A 23 year old female with no significant medical history presented to another hospital with progressive paresthesisas and lower extremity weakness for 6 weeks. Within 24 hours of admission she rapidly declined, requiring intubation and mechanical ventilation. She was sent to our facility for further management. On arrival she had flaccid, areflexic quadriparesis and bilateral iridoplegia. Within 48 hours she lost all brainstem reflexes. Lumbar puncture revealed an opening pressure of 20 cm H2O, with CSF containing 9 RBCs, 4 WBCs, glucose of 65 mg/dL, protein of 52 mg/dL, myelin basic protein >120 ng/mL, and no oligoclonal bands. MRI brain showed no significant abnormality initially. IVIG therapy was initiated. On day 2, repeat MRI brain showed increased T2 signal in the periventricular white matter involving the fronto-parietal regions. On day 6, MRI of the brain showed extensive FLAIR hyperintensities within subcortical and periventricular white matter of both cerebral hemispheres and right cerebellum. ADEM was favored given the radiological findings. Extensive work up for herpes simplex virus, Epstein-Barr virus, varicella zoster virus, cytomegalovirus, west nile virus, rabies, cryptococcus, nocardia, and autoimmune disease was all negative. Electromyography and nerve conduction studies indicated severe sensory/motor polyneuropathy. Brain and sural nerve biopsies were consistent with demyelinating disease. Plasmapheresis and cyclophosphamide was added to IVIG and IV steroid therapy. Coma persisted until hospital day 28, when she had spontaneous eye movement, jaw movement, and intact corneal reflexes. By discharge (hospital day 62), she was fully oriented and able to converse appropriately. Cranial nerves were intact. She was able to shrug shoulders, but no movement of lower extremities was noted. Sensation was intact in face, bilateral upper extremities, and to trunk level of T6 dermatome. Patient was discharged to a rehab facility and has continued to improve at 1 month follow-up.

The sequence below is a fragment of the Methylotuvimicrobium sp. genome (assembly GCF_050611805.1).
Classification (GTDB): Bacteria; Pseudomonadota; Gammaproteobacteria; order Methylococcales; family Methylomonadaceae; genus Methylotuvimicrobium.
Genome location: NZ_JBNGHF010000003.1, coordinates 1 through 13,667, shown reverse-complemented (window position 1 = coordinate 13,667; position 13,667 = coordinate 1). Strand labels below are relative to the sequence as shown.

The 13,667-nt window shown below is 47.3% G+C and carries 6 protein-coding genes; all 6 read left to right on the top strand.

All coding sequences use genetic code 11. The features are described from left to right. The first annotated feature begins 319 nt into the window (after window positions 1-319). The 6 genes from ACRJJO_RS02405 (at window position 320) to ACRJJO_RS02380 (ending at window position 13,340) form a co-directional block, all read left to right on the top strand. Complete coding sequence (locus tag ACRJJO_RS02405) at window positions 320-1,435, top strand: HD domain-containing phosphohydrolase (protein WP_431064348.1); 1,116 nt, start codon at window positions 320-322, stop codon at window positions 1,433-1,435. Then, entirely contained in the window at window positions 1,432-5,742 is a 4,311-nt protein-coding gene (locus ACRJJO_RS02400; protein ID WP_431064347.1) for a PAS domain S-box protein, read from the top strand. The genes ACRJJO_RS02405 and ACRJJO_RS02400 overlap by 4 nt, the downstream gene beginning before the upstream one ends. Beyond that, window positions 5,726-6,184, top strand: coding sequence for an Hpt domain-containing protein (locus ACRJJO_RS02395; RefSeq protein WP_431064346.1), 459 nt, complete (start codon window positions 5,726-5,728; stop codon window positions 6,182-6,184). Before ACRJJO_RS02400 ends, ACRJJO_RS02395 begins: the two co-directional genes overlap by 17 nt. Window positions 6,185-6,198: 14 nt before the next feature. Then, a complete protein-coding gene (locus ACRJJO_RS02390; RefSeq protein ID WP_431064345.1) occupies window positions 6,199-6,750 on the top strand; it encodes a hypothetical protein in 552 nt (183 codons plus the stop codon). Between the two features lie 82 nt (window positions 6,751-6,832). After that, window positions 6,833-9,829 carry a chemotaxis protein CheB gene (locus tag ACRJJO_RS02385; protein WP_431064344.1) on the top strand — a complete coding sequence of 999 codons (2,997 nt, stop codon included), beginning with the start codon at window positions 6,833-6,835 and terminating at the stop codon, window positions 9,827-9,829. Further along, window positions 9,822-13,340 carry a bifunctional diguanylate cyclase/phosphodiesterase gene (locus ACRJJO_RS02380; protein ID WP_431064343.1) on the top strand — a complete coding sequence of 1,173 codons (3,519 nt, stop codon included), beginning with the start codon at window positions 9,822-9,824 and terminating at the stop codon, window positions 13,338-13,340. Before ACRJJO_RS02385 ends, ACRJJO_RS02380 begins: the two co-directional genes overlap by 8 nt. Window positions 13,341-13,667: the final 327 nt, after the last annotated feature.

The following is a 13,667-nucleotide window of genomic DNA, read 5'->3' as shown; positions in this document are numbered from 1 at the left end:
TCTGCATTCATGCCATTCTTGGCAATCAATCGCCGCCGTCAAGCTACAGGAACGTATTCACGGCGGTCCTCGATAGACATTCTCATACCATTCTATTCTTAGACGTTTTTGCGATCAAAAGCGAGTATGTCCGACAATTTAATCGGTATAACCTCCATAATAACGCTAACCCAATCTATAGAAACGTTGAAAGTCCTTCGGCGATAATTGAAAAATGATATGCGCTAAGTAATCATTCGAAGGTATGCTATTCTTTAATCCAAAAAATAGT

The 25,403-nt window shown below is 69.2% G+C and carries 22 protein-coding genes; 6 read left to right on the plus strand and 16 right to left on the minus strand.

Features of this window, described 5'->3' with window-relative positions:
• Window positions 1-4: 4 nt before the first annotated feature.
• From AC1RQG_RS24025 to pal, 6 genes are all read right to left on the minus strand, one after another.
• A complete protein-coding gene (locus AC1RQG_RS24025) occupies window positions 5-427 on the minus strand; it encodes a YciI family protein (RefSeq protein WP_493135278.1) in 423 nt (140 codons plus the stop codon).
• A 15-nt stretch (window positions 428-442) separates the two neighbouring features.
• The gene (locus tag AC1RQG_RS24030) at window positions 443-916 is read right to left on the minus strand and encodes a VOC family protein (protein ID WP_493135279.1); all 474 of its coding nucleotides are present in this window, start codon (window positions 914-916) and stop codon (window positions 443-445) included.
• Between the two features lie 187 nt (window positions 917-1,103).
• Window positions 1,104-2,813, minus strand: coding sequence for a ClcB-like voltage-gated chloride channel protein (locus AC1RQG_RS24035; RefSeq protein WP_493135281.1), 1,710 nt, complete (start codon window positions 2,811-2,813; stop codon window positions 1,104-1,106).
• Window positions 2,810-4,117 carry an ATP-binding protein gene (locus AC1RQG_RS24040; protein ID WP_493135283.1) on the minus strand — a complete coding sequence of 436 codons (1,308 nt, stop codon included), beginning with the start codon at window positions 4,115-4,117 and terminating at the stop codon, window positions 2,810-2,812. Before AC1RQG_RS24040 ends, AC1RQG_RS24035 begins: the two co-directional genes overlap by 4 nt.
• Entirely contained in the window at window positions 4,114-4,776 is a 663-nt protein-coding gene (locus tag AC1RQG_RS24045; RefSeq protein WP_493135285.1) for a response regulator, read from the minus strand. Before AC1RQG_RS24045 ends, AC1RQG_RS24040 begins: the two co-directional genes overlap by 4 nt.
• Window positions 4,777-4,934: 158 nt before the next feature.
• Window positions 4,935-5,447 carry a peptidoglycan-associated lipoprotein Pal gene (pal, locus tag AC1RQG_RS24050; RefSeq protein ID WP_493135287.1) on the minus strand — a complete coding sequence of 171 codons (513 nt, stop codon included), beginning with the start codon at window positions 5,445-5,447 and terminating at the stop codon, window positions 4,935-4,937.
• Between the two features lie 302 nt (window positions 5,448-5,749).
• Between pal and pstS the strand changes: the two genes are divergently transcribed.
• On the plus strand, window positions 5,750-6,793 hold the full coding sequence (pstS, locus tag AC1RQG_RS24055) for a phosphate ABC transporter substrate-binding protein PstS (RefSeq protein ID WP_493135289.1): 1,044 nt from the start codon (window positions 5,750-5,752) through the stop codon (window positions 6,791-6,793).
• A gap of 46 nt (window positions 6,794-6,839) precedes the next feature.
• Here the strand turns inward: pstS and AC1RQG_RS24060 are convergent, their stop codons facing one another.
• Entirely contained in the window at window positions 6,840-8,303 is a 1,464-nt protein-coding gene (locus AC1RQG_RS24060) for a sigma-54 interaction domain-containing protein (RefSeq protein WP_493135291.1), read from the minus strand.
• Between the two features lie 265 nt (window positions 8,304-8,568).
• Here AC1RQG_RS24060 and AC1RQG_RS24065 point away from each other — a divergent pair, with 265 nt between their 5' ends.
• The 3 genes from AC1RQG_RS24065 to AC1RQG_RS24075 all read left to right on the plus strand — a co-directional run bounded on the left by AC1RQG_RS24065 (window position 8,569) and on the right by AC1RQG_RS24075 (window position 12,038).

Acute disseminating encephalomyelitis (ADEM) is an uncommon, rapidly progressive autoimmune demyelinating disease of the central nervous system. Peripheral nervous system involvement is atypical, and presentations with simultaneous Guillain-Barre syndrome are rare. Due to the lack of pathognomonic clinical features or specific biomarkers, it is important to include ADEM in the differential diagnosis if both central and peripheral nervous system involvement is suspected. It can be challenging to differentiate ADEM from other similar neurologic conditions, such as infective causes of meningoencephalitis or multiple sclerosis. Additionally, it is important to note that during the initial course of the disease, MRI of the brain can be normal, as in the case of our patient. Proper work up, resulting in early diagnosis and treatment, holds the key for a favorable clinical outcome.
In view of the rarity of ADEM with simultaneous peripheral demyelination, there is no consensus in the literature for an effective therapeutic regimen and known clinical outcomes. The diagnostic and therapeutic complexity in caring for patients with combined peripheral and central demyelinating illness is a major challenge. Our patient showed remarkable neurological recovery after combination therapy with steroids, IVIG, plasmapheresis, and cyclophosphamide. Thus, it behooves one to treat these cases aggressively, as outcome can be favorable.
To cite this abstract:Hussein R, Rasnake MA. An Uncommon Case of Acute Central and Peripheral Demyelination. Abstract published at Hospital Medicine 2016, March 6-9, San Diego, Calif. Abstract 567. Journal of Hospital Medicine. 2016; 11 (suppl 1). https://www.shmabstracts.com/abstract/an-uncommon-case-of-acute-central-and-peripheral-demyelination/. Accessed December 14, 2019.